Knowing what destructive thoughts are is one thing. Knowing how to stop them is another. In Part I of this three-part series, I maintained one form of our insane thoughts is the creation of  “what if” scenarios about a less than pleasant event. In Part II I suggested these thoughts are one way the mind tries to reach homeostasis—stability. In this final part, I’ll offer suggestions for how to reduce “what if” repetitive thoughts and prevent future ones from occurring. We have choices what to do following an embarrassing, humiliating, or hurtful experience: We can change it, let go of it, or use it.

Changing the Past Through Destructive Thoughts

Trying to change the past is a common choice. We repeat the event in my minds and try to change the outcome so we wouldn’t have felt as awful as we did. Our memory becomes an endless digital loop where we get to play editor, changing scenes and outcomes. Unfortunately, whatever relief we experience is momentary; the pain returns when our mind decides to replay the original scene rather than the one we constructed.

Letting Go of the Past

The second option, as many writers suggest, is to “let go” of the past. While instructing your brain to stop doing something may work for those with exceptional control, it doesn’t work for most of us. Ignoring the past is similar to Nancy Reagan’s remedy for drug use, “Just Say No.” It’s difficult to will our minds not to run daily screenings of the event. Hoping that will work is similar to telling a bully your arm hurts in the hope he’ll stop hitting you.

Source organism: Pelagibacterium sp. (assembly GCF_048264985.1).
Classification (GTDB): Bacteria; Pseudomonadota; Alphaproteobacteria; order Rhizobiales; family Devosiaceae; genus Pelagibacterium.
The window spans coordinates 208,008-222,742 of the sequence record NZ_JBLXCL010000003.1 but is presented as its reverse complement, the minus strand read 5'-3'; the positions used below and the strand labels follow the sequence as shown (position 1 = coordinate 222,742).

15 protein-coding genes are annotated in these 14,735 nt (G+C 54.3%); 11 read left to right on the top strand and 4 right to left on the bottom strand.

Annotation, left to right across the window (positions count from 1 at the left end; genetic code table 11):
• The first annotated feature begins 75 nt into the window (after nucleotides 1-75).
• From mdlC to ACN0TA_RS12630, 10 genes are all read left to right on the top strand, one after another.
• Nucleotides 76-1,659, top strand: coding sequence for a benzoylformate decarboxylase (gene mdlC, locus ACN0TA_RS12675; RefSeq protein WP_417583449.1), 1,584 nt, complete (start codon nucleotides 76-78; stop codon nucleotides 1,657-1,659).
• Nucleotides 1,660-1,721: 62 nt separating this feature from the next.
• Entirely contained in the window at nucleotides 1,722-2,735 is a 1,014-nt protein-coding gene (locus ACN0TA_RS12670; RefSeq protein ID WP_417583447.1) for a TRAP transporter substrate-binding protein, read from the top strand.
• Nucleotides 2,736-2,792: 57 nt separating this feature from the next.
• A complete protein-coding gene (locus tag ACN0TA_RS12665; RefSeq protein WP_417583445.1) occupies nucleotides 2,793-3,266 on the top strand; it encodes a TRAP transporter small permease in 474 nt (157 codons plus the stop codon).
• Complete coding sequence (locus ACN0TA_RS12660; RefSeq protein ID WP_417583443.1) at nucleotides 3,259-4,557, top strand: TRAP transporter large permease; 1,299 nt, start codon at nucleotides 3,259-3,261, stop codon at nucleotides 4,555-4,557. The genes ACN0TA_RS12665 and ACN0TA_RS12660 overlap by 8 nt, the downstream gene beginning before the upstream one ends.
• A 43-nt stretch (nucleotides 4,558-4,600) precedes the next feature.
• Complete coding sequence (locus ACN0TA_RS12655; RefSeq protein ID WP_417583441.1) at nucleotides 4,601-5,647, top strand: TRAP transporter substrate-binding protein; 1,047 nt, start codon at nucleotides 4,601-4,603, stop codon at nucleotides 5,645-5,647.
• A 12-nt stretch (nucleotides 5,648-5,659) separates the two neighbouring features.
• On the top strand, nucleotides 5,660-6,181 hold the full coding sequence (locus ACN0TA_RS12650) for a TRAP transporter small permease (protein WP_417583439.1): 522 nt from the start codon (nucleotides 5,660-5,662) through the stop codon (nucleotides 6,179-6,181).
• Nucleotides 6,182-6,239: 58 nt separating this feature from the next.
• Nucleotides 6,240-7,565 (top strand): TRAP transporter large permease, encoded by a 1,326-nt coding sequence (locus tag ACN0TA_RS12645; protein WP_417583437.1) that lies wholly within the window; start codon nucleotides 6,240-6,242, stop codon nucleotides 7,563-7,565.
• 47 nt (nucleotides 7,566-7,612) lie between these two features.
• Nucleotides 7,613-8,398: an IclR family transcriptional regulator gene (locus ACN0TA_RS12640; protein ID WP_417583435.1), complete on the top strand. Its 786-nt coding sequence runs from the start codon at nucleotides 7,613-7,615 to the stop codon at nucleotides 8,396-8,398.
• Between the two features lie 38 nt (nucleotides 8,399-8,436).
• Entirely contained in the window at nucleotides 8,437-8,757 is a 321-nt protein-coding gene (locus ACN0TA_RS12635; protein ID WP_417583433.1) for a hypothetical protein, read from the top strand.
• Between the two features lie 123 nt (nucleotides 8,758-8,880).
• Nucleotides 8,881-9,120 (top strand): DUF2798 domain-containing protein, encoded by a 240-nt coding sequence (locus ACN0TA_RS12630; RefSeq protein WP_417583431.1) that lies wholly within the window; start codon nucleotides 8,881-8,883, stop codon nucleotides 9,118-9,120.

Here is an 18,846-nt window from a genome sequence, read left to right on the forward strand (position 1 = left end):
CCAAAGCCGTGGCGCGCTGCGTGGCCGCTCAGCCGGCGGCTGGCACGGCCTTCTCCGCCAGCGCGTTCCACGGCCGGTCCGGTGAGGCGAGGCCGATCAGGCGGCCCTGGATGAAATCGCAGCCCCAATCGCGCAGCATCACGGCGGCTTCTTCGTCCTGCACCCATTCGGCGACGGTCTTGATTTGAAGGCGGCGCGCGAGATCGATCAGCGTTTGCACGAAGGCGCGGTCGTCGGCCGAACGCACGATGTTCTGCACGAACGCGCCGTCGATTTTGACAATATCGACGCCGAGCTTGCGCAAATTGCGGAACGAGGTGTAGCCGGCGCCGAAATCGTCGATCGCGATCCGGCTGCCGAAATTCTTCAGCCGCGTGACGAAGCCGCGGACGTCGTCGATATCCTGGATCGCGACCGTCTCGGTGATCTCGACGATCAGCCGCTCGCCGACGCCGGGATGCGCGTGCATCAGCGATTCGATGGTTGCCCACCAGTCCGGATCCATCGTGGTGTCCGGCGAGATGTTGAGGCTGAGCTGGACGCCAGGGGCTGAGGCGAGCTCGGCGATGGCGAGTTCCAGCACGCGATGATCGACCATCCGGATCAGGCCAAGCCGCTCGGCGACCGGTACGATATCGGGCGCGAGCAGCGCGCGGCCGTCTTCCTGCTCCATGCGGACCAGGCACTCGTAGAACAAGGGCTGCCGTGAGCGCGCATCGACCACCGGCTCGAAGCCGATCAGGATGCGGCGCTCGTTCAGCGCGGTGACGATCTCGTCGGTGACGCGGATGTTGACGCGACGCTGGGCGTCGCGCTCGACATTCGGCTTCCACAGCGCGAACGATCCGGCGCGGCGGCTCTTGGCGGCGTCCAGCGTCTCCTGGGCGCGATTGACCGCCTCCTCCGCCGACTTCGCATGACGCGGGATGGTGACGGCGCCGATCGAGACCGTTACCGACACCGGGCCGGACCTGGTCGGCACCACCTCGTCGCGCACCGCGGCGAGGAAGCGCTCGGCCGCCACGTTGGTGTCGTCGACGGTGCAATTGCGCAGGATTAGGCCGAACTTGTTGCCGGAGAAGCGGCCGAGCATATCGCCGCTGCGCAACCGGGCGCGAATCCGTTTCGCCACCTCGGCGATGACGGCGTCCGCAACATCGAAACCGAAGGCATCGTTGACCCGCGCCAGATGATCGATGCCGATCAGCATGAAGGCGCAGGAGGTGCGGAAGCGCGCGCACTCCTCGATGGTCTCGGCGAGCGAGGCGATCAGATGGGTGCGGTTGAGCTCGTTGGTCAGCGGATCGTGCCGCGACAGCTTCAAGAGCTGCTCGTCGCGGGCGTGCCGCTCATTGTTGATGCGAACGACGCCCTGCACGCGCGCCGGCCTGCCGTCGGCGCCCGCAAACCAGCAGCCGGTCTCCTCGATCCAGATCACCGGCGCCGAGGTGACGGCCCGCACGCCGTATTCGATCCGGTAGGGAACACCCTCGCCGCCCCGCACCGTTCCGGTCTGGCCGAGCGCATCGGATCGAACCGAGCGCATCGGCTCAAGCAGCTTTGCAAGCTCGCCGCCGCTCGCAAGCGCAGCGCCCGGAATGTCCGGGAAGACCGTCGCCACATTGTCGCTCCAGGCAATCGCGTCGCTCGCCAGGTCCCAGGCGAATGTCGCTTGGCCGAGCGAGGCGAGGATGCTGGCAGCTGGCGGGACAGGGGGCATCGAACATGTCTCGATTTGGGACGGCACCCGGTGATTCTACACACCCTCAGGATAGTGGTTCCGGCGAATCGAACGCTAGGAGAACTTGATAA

Why would the mind focus on a past hurtful event that’s impossible to change? Homeostasis—the need to reduce the negative impact of an experience. The mind will keep working at it until it feels “better.” For some things, there can be no resolution, and the endless loop continues for years as it did for the woman I cared for in Part I.

Instruction for the Future

The third option is easier and more positive. We can modify how the mind frames our memories by using the past as instruction for future actions. We are moving from what is negative and can’t be changed (hurtful past behaviors) to what is positive (future skillful behaviors).

Yes, I may have insulted someone in a way that prevents them from ever forgiving me. I can’t force them to stop feeling the pain I caused, but I can use my unskillful behavior as a guidepost for what I can do in the future.

Letting go of self-destructive thoughts requires more than a desire not to have them. If you have interactions with people, you will inevitably screw up or feel hurt by the actions of others. It’s less a question of if you will have these experiences and more about how you will react to them. Reliving what you can’t change is fruitless. Ignoring it only highlights the pain. But the hurtful memory can be changed when it becomes a map for doing skillful actions in the future.

5 Responses

  1. cathy h arnett

    It actually hurts the person who holds grudges more than the person in question. I also believe that, just as words can inadvertently hurt us, the right words, spoken with feeling and belief behind them, actually can eventually help heal the original wound that we may have caused.
    So, though you may feel that whatever it was that you said or did was something that person could not forgive.. I would be more compelled to suggest that most people actually can forgive harsh words when given the right time and place for a sincere apology. We all are only human, after all, and we all get angry at times and say things that are hurtful. Usually we tend to last out at the people we care the most about.